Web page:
3- I think that, in the introduction of section 6, the authors could remind to the reader that the Higgs couplings fits they describe rely on specific assumptions and do not represent general, model-independent statements on "the Higgs couplings". The authors could possibly also refer the reader, for completeness, to recent global fits in more general BSM frameworks.

4- It would be interesting to see to what extent the variable-width multi-variate gaussian likelihood (built, for the generic parametrization, with asymmetric uncertainties and with the full correlation matrix) is able to reproduce the asymmetries shown in more constrained experimental likelihoods, as the ones in figure 14 of 1606.02266. Would it be straightforward to derive such "reduced" likelihoods? Would there be a range of signal strengths beyond which artefacts show up?

### Anonymous Report 1 on 2019-8-29 Invited Report

### Strengths

1- The provided explanations of the updates of Lilith and how to run them are very detailed and clear.

2- The authors are very explicit about where they took their data (and correlations) from. This makes it very easy to follow and cross check their analyses.

3- The authors carefully validate each of the included data sets, making use not only of the experimental papers but also of auxiliary material online.

### Weaknesses

1- Some of the ATLAS analyses used in the combination are avaiblable for a data set with greater luminosity already.

2- Moreover, there are some ATLAS analyses for processes which are not included in the combination at all (see requested changes).

### Report

The authors provide a clear and detailed analysis of Higgs coupling strength measurements of LHC Run II data with their Python tool Lilith. With respect to the previous version of Lilith, the authors have updated the statistical analysis framework. It now allows for the inclusion of likelihood contributions as two-sided Gaussians or Poissonians. Moreover, the authors include new Higgs production channels (ggZH and tH production).

The manuscript is clear and well written. I recommend it for publication once the issues below are addressed.

### Requested changes

1- On p.7 the authors discuss of the implementation of a variable Gaussian and raise the potential issue of singularities of the log-likelihood function. It is not clear from this discussion how the authors deal with these singularities in practice, what the region of validity of the variable Gaussian implementation is, and why using an ordinary two-sided Gaussian instead (outside of the region of validity) is legitimate in the extremely asymmetrical case $\sigma^{-} \rightarrow 0$. The authors might want to comment on this.

2- Some of the used analyses have been updated for a larger data set already (see weaknesses). The authors could consider updating the analyses available for a higher luminosity, i.e. tth 1806.00425 ($H\rightarrow \gamma \gamma$, $H\rightarrow ZZ$); and VH, $H\rightarrow bb$ 1808.08238.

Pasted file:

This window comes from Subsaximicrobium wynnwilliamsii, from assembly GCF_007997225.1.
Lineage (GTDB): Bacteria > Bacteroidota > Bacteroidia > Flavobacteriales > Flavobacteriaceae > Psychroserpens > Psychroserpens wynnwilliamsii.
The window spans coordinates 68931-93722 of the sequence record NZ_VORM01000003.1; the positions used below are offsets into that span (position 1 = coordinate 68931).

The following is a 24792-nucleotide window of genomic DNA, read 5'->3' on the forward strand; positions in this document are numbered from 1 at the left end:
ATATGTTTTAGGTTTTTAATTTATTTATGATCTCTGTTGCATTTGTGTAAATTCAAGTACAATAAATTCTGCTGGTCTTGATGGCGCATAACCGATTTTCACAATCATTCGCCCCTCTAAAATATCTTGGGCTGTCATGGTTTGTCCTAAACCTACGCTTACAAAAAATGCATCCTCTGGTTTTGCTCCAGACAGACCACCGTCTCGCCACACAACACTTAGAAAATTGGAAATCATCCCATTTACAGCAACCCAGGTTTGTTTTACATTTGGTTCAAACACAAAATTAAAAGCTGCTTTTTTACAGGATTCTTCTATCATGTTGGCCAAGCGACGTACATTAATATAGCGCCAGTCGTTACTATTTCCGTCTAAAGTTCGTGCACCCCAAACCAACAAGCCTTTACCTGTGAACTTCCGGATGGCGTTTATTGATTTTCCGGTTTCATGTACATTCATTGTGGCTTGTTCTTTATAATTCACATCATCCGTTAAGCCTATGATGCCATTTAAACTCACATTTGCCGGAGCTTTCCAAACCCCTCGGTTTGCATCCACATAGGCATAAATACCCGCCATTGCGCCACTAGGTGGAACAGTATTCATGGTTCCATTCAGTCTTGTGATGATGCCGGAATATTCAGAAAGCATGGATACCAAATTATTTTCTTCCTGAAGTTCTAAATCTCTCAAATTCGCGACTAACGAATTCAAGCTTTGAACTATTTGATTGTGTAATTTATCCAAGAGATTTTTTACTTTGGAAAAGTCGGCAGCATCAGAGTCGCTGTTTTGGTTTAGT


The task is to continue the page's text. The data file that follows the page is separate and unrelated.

3- The authors could consider adding a number of potentially relevant Higgs analyses.

* $H\rightarrow$inv: ATLAS WBF analysis 1809.06682. The analysis sets a limit of 37% for $H\rightarrow$inv. This is much better than the limit of 67% obtained in the ZH analysis and comparable to the limit of the CMS WBF analysis of 33%. Including the analysis might have a significant impact on the limit obtained on BR(H->inv).

* $H\rightarrow \mu \mu$: ATLAS 1705.04582; This is the only ATLAS analysis for the mu mu final state. The upper limit on BR($H \rightarrow \mu \mu$) obtained in this analysis is exactly the same as in the CMS analysis (which was included), namely 3.0 time its SM value. It might be worth including the analysis.

* VH, $H\rightarrow WW$: ATLAS 1903.10052; This is the only analysis for this production and decay channel. However, I do agree that $H\rightarrow WW$ is better constrained from ggF and that VH is better constrained from $H\rightarrow bb$, so the impact of this analysis might not be significant in a global fit.

4- Most importantly, the limit on the invisible Higgs branching is interesting, but not obvious. In Fig.12 and the corresponding text on p.18 the authors find a combined 95% CL limit on BR($H\rightarrow$inv) of <= 5% for the SM case. However, the included ATLAS and CMS analyses quote limits of 33% (CMS) and 67% (ATLAS). It is not clear how these limits combine to a 5% limit. The authors should comment on how they obtained this limit and how it compares to the results of the experimental papers.